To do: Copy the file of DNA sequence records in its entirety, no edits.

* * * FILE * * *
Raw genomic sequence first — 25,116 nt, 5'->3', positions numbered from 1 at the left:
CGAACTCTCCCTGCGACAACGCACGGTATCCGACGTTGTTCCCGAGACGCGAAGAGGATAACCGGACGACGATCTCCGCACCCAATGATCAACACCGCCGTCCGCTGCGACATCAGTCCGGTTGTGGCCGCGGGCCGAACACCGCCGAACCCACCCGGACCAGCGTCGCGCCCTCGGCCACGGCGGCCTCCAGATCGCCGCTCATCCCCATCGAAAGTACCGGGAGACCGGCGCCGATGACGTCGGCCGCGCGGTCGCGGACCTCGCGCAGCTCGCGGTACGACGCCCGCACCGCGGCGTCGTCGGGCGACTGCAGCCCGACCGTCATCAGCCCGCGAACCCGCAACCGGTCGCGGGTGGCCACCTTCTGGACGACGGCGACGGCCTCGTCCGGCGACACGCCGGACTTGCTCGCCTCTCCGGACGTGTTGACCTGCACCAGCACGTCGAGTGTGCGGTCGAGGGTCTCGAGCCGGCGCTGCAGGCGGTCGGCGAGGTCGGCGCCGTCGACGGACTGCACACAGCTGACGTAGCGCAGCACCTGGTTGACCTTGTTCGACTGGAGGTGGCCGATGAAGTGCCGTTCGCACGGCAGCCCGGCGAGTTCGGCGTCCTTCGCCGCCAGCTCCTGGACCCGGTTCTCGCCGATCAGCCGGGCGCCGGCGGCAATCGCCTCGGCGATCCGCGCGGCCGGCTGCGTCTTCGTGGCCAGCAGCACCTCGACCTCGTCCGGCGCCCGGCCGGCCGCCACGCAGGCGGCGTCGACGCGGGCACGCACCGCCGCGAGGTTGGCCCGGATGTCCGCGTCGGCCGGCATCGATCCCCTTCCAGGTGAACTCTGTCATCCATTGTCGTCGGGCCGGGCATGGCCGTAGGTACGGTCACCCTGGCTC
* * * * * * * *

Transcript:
Raw genomic sequence first — 25,116 nt, 5'->3', positions numbered from 1 at the left:
CGAACTCTCCCTGCGACAACGCACGGTATCCGACGTTGTTCCCGAGACGCGAAGAGGATAACCGGACGACGATCTCCGCACCCAATGATCAACACCGCCGTCCGCTGCGACATCAGTCCGGTTGTGGCCGCGGGCCGAACACCGCCGAACCCACCCGGACCAGCGTCGCGCCCTCGGCCACGGCGGCCTCCAGATCGCCGCTCATCCCCATCGAAAGTACCGGGAGACCGGCGCCGATGACGTCGGCCGCGCGGTCGCGGACCTCGCGCAGCTCGCGGTACGACGCCCGCACCGCGGCGTCGTCGGGCGACTGCAGCCCGACCGTCATCAGCCCGCGAACCCGCAACCGGTCGCGGGTGGCCACCTTCTGGACGACGGCGACGGCCTCGTCCGGCGACACGCCGGACTTGCTCGCCTCTCCGGACGTGTTGACCTGCACCAGCACGTCGAGTGTGCGGTCGAGGGTCTCGAGCCGGCGCTGCAGGCGGTCGGCGAGGTCGGCGCCGTCGACGGACTGCACACAGCTGACGTAGCGCAGCACCTGGTTGACCTTGTTCGACTGGAGGTGGCCGATGAAGTGCCGTTCGCACGGCAGCCCGGCGAGTTCGGCGTCCTTCGCCGCCAGCTCCTGGACCCGGTTCTCGCCGATCAGCCGGGCGCCGGCGGCAATCGCCTCGGCGATCCGCGCGGCCGGCTGCGTCTTCGTGGCCAGCAGCACCTCGACCTCGTCCGGCGCCCGGCCGGCCGCCACGCAGGCGGCGTCGACGCGGGCACGCACCGCCGCGAGGTTGGCCCGGATGTCCGCGTCGGCCGGCATCGATCCCCTTCCAGGTGAACTCTGTCATCCATTGTCGTCGGGCCGGGCATGGCCGTAGGTACGGTCACCCTGGCTC